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How to read a juror's body language in the court trial you're watching

Jury selection for Ahmaud Arbery's murder trial is underway. Here's how you can get a glimpse of what jurors are thinking during the trial.

GREENSBORO, N.C. — Jury selection started Monday for the three men accused of killing 25-year-old Ahmaud Arbery while jogging in a Georgia neighborhood. This case has garnered public outrage after a video showing the killing of Arbery, who was unarmed.

Many people want to know what's on the jury's minds during jury selection and the actual trial. Jury members know that it's a high-stakes situation when they're listening to and processing information about a case. Many jurors will try to hide or have a poker face during the trial because they don't want to give anything away. However, if you know what to look for, the body cues what someone is feeling.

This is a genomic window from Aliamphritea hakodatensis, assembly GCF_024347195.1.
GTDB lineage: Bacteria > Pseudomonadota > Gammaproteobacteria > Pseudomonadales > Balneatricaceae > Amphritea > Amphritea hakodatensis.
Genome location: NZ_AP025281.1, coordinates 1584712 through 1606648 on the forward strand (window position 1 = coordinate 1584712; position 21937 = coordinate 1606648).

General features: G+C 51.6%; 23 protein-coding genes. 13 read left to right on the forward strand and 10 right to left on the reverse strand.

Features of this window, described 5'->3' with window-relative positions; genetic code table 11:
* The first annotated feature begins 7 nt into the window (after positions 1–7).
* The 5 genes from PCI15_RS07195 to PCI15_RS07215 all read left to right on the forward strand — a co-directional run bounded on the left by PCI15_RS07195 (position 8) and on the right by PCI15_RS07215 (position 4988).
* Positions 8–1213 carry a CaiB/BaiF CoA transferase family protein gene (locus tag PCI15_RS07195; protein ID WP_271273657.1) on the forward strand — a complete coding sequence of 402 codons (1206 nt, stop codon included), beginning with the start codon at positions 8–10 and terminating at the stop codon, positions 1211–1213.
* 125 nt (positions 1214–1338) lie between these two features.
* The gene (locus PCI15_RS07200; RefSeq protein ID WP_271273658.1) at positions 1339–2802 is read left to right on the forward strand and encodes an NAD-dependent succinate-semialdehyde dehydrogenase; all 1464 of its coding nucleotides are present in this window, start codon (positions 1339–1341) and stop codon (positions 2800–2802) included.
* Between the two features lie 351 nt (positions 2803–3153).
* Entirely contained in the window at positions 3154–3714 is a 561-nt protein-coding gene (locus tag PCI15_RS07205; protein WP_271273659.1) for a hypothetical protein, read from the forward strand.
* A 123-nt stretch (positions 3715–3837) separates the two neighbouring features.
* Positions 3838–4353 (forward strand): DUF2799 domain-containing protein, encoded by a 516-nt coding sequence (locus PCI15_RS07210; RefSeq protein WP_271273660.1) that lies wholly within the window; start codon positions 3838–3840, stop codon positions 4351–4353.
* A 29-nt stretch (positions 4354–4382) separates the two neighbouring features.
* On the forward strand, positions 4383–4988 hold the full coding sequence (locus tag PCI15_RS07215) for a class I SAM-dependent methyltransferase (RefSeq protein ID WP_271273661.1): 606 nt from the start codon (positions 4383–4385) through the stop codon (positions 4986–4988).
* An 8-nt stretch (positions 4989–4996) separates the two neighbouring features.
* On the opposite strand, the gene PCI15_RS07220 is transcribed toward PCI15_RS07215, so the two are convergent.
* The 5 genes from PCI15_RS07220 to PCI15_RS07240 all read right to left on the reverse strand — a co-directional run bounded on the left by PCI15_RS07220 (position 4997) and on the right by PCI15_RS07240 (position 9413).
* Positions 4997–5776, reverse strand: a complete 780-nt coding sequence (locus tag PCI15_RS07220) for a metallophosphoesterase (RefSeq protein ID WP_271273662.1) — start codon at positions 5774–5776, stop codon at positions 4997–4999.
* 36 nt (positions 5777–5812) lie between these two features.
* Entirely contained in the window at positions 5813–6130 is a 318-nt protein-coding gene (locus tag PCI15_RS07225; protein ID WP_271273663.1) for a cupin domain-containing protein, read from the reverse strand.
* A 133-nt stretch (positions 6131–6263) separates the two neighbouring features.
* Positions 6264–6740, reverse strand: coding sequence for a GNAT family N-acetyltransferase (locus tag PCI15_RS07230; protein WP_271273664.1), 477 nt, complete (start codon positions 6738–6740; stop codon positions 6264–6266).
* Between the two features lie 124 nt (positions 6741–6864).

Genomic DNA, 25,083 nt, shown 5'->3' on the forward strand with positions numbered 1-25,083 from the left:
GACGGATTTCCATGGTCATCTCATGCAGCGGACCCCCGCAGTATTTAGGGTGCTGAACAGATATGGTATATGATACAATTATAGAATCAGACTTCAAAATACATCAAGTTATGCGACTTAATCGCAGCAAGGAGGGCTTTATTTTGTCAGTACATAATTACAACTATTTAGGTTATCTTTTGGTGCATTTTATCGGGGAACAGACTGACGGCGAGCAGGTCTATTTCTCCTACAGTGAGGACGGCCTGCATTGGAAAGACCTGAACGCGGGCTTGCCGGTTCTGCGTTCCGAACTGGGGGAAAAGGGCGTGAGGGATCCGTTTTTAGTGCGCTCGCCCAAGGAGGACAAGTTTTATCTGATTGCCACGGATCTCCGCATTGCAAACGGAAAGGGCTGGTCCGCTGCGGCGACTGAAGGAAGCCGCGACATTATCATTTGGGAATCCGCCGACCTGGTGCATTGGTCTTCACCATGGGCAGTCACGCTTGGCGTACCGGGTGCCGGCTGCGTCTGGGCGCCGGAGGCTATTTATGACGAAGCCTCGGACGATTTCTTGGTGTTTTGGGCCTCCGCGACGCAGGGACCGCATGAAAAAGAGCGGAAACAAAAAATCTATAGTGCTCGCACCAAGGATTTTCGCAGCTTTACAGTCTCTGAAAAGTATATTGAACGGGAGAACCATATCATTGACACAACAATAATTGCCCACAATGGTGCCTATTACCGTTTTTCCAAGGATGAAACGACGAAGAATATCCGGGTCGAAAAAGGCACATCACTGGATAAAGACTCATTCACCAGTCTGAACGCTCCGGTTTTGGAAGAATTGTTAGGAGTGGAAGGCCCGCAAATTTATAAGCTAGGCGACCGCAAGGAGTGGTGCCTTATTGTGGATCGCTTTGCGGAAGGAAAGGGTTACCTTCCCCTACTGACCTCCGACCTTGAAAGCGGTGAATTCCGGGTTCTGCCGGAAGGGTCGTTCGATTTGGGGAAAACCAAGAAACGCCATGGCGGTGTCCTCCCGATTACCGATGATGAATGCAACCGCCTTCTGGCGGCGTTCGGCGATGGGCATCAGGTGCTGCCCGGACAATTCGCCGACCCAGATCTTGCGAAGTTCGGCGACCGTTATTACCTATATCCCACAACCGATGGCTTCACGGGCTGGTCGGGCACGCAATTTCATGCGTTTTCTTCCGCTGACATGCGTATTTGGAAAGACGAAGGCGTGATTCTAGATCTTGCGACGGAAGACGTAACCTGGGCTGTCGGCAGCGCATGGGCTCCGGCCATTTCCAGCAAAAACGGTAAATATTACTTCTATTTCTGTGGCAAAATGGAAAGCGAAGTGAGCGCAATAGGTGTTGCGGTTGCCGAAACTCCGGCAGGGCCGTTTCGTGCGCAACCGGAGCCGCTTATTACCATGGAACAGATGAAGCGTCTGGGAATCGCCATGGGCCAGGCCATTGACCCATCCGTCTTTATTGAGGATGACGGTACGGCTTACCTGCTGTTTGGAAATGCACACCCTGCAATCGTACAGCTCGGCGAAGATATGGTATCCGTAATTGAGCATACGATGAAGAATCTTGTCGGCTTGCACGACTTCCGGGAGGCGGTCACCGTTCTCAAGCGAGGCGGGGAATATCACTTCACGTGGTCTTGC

We know that body language changes when there's a cause. The cause can be several things such as a question, topic, photo, testimony, description of the crime scene or injuries, witness reactions on the stand. Body language is emotional, which means that the jury, in this case, responds to emotions. And the emotions are revealed in their body language.

Look for body language signs of distress such as facial flinches, eyes downward, looking away, facial expressions of disgust, surprise, confusion, or skepticism. Also, look at their hands. When someone feels uncomfortable, it's common for them to find ways to release their anxiety and tension. Many times, they’ll rub their hands, arm, or leg as a way to soothe themselves.

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